for hard manouevres, while the first few vertebrae behind the
hips could bend 90 degrees upwards. It was thus both flexible
A bit of a bird
Birds have unique "saddle-shaped" necks,
which can be seen in Velociraptor, with its lightly built
upturned skull and curved neck. So successful was raptor's design
that its form hardly changed for 50 million years - a rare achievement.
Snapping jaws and slashing claws
Velociraptor had vicious
jaws that would bite the flesh of its victims, sometimes while
they were still alive! It could do this because its main weapon
was the slashing claw on its hind foot. The jaws were secondary
weapons. It killed by deeply raking the prey's limbs or belly
with the sickle claws on the second toe of each hind foot, probably
disembowelling the victim. Both claws were used in tandem, to
double the effect.
The raptor's prey
Velociraptor was a Prehistoric
"Jack the Ripper". The victims of its predatory raids
of terror were generally larger plant-eating dinosaurs, like Tenontosaurus
("sinew lizard"). This bipedal/quadropedal (both
two- and four-footed) beast about 21 ft (6.5 m) long, had a deep
head, toothless beak, broad five-fingered hands and four-toed
feet, with long arms and a strong deep tail which perhaps it swung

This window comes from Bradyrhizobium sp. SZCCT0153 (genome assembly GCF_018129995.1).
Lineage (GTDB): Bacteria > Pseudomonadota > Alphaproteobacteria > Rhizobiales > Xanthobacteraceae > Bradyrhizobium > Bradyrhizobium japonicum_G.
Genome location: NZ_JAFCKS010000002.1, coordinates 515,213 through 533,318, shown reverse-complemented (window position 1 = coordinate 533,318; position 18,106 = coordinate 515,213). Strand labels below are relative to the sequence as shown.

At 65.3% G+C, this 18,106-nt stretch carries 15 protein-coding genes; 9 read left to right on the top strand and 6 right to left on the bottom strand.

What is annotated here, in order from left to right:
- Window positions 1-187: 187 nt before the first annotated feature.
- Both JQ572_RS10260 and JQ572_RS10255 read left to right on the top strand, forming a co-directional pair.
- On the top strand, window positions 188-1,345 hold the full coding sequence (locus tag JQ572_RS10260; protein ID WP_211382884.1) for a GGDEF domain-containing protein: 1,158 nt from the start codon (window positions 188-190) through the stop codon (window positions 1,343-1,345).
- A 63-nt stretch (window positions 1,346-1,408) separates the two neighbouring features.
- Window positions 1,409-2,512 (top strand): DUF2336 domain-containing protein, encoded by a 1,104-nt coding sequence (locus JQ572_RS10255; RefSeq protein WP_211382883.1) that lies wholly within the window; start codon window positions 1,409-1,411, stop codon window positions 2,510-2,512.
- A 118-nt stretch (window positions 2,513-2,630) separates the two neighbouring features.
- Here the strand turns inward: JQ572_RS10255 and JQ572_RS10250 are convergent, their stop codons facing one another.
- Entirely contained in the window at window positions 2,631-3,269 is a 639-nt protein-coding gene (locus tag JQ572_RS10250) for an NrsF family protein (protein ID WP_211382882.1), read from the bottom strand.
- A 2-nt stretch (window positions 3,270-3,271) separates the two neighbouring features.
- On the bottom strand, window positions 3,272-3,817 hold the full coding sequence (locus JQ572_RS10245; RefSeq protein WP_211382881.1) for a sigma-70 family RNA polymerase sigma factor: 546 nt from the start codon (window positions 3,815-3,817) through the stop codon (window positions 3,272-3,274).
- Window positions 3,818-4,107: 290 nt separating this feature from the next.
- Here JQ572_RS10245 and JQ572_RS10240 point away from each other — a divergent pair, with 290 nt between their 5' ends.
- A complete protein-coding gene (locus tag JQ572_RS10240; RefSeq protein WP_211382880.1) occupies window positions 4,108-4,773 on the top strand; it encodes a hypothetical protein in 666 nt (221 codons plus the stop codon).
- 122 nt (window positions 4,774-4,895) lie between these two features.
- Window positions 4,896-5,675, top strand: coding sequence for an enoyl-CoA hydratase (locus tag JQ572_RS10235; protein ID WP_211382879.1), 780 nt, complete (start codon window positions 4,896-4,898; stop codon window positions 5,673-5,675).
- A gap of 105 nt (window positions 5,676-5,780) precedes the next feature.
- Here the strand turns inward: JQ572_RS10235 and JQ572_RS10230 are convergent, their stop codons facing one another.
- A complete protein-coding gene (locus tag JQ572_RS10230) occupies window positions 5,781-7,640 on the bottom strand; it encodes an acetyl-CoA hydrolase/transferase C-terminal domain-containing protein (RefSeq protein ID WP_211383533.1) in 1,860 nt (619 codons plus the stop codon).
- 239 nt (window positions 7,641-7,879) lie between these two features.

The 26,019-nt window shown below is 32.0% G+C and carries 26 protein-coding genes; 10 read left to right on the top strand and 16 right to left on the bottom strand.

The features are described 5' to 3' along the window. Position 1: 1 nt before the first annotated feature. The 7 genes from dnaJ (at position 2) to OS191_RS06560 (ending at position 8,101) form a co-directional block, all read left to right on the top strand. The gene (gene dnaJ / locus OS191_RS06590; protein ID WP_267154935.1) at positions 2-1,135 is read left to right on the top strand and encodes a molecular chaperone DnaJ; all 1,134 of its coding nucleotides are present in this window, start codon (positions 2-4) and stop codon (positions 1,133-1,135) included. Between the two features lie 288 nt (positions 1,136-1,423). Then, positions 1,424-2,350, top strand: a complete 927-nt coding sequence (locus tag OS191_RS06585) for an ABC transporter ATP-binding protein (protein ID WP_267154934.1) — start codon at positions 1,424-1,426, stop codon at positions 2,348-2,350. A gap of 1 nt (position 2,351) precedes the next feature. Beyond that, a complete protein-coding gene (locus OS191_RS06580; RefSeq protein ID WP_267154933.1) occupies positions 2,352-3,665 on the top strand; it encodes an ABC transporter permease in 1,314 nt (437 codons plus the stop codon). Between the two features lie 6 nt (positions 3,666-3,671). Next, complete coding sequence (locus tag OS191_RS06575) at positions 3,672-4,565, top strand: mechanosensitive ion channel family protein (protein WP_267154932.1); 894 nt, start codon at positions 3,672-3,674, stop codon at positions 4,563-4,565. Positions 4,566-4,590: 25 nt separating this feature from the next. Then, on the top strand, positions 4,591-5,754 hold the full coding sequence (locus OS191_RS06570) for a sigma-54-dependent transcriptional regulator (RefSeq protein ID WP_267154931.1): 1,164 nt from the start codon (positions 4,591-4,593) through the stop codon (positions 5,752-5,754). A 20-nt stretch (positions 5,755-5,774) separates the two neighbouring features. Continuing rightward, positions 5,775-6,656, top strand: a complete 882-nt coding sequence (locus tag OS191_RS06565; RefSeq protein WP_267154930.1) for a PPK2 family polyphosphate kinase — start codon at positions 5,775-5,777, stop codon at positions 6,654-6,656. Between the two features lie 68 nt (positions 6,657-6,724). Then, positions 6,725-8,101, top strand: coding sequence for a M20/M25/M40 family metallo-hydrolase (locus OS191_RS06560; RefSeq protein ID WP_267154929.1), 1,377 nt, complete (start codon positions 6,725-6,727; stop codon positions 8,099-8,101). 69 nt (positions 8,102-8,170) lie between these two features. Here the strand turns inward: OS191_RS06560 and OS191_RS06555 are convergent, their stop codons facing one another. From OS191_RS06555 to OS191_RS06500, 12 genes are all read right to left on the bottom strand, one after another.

in vain to defend itself against raptor's attack.
How raptor was discovered
The original specimens of Velociraptor were
collected in the early 1920s by an American expedition to the
Gobi Desert in Mongolia. It wasn't clear what kind of dinosaur
it was until the discovery of Dienonychus, a similar
predator, in the 1960s showed the powerful jaws and great hunting
claw on the foot in detail.
Even "Plunderer" was vulnerable
In 1971 researchers made a remarkable fossil find:
the skeleton of a Velociraptor that had died while attacking
a horned dinosaur called Protoceratops ("first horned
face"). This Late Cretaceous four-legged plant-eater was
1.8 m (6 ft) long with big head, parrotlike beak, shearing cheek
teeth, broad bony neck frill, thickened bones above the eyes and
snout and a bulky body.
Tit for tat - horns for claws
Apparently the predator killed its prey by disembowelling
it. At the same time the Protoceratops, with its armoured
head, somehow impaled the raptor. And so the two died - intertwined
THE RAPTORS ARRIVE
A sunny day in Montana, 80 million years BC
In the humid plains of Montana in the Lower Cretaceous
period, a Tenontosaurus is grazing in a clearing, having
left the safety of the trees to feed on the plants that grow on
this sunny spot. It is a rash move for it has made the plant-feeder
conspicuous and vulnerable to attack from predators.
The raptor appears, moving lightly like a bird, bobbing